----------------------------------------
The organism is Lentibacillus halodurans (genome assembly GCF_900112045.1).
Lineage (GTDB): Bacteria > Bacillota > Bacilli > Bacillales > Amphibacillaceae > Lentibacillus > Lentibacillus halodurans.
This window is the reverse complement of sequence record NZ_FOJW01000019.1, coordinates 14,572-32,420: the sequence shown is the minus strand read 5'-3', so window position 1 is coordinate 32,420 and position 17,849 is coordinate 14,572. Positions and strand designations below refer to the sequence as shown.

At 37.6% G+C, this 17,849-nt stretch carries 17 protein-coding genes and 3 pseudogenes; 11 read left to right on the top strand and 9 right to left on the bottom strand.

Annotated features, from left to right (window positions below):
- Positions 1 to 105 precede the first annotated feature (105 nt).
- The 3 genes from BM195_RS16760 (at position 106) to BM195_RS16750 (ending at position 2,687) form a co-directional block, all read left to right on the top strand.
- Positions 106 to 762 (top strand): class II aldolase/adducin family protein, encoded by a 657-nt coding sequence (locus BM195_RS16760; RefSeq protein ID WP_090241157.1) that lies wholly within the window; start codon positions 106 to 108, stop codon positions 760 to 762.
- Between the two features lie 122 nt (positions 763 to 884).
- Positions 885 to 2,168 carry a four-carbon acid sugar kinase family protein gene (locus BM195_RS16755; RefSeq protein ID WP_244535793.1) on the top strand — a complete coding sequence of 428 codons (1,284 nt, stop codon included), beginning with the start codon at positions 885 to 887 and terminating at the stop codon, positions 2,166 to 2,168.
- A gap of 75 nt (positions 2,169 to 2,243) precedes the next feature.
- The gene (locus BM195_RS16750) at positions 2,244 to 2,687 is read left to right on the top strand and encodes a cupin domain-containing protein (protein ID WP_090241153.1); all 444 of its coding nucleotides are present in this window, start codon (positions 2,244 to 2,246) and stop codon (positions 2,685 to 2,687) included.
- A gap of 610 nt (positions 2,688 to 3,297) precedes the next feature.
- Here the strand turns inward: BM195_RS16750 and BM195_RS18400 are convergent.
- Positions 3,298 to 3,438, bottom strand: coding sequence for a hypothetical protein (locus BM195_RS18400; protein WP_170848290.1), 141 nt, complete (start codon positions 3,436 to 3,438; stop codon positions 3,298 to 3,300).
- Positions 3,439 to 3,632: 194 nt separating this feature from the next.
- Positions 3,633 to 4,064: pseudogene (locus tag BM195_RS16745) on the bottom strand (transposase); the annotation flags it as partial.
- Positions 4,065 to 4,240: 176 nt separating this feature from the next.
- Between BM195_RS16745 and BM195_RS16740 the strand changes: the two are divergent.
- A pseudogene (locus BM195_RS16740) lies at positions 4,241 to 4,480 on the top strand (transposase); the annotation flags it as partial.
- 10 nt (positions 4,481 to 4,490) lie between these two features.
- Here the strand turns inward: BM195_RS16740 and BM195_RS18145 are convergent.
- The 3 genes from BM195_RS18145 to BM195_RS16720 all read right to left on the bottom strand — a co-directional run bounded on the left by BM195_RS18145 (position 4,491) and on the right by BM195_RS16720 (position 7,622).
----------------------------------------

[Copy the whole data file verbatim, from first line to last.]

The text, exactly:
The organism is Lentibacillus halodurans (genome assembly GCF_900112045.1).
Lineage (GTDB): Bacteria > Bacillota > Bacilli > Bacillales > Amphibacillaceae > Lentibacillus > Lentibacillus halodurans.
This window is the reverse complement of sequence record NZ_FOJW01000019.1, coordinates 14,572-32,420: the sequence shown is the minus strand read 5'-3', so window position 1 is coordinate 32,420 and position 17,849 is coordinate 14,572. Positions and strand designations below refer to the sequence as shown.

At 37.6% G+C, this 17,849-nt stretch carries 17 protein-coding genes and 3 pseudogenes; 11 read left to right on the top strand and 9 right to left on the bottom strand.

Annotated features, from left to right (window positions below):
- Positions 1 to 105 precede the first annotated feature (105 nt).
- The 3 genes from BM195_RS16760 (at position 106) to BM195_RS16750 (ending at position 2,687) form a co-directional block, all read left to right on the top strand.
- Positions 106 to 762 (top strand): class II aldolase/adducin family protein, encoded by a 657-nt coding sequence (locus BM195_RS16760; RefSeq protein ID WP_090241157.1) that lies wholly within the window; start codon positions 106 to 108, stop codon positions 760 to 762.
- Between the two features lie 122 nt (positions 763 to 884).
- Positions 885 to 2,168 carry a four-carbon acid sugar kinase family protein gene (locus BM195_RS16755; RefSeq protein ID WP_244535793.1) on the top strand — a complete coding sequence of 428 codons (1,284 nt, stop codon included), beginning with the start codon at positions 885 to 887 and terminating at the stop codon, positions 2,166 to 2,168.
- A gap of 75 nt (positions 2,169 to 2,243) precedes the next feature.
- The gene (locus BM195_RS16750) at positions 2,244 to 2,687 is read left to right on the top strand and encodes a cupin domain-containing protein (protein ID WP_090241153.1); all 444 of its coding nucleotides are present in this window, start codon (positions 2,244 to 2,246) and stop codon (positions 2,685 to 2,687) included.
- A gap of 610 nt (positions 2,688 to 3,297) precedes the next feature.
- Here the strand turns inward: BM195_RS16750 and BM195_RS18400 are convergent.
- Positions 3,298 to 3,438, bottom strand: coding sequence for a hypothetical protein (locus BM195_RS18400; protein WP_170848290.1), 141 nt, complete (start codon positions 3,436 to 3,438; stop codon positions 3,298 to 3,300).
- Positions 3,439 to 3,632: 194 nt separating this feature from the next.
- Positions 3,633 to 4,064: pseudogene (locus tag BM195_RS16745) on the bottom strand (transposase); the annotation flags it as partial.
- Positions 4,065 to 4,240: 176 nt separating this feature from the next.
- Between BM195_RS16745 and BM195_RS16740 the strand changes: the two are divergent.
- A pseudogene (locus BM195_RS16740) lies at positions 4,241 to 4,480 on the top strand (transposase); the annotation flags it as partial.
- 10 nt (positions 4,481 to 4,490) lie between these two features.
- Here the strand turns inward: BM195_RS16740 and BM195_RS18145 are convergent.
- The 3 genes from BM195_RS18145 to BM195_RS16720 all read right to left on the bottom strand — a co-directional run bounded on the left by BM195_RS18145 (position 4,491) and on the right by BM195_RS16720 (position 7,622).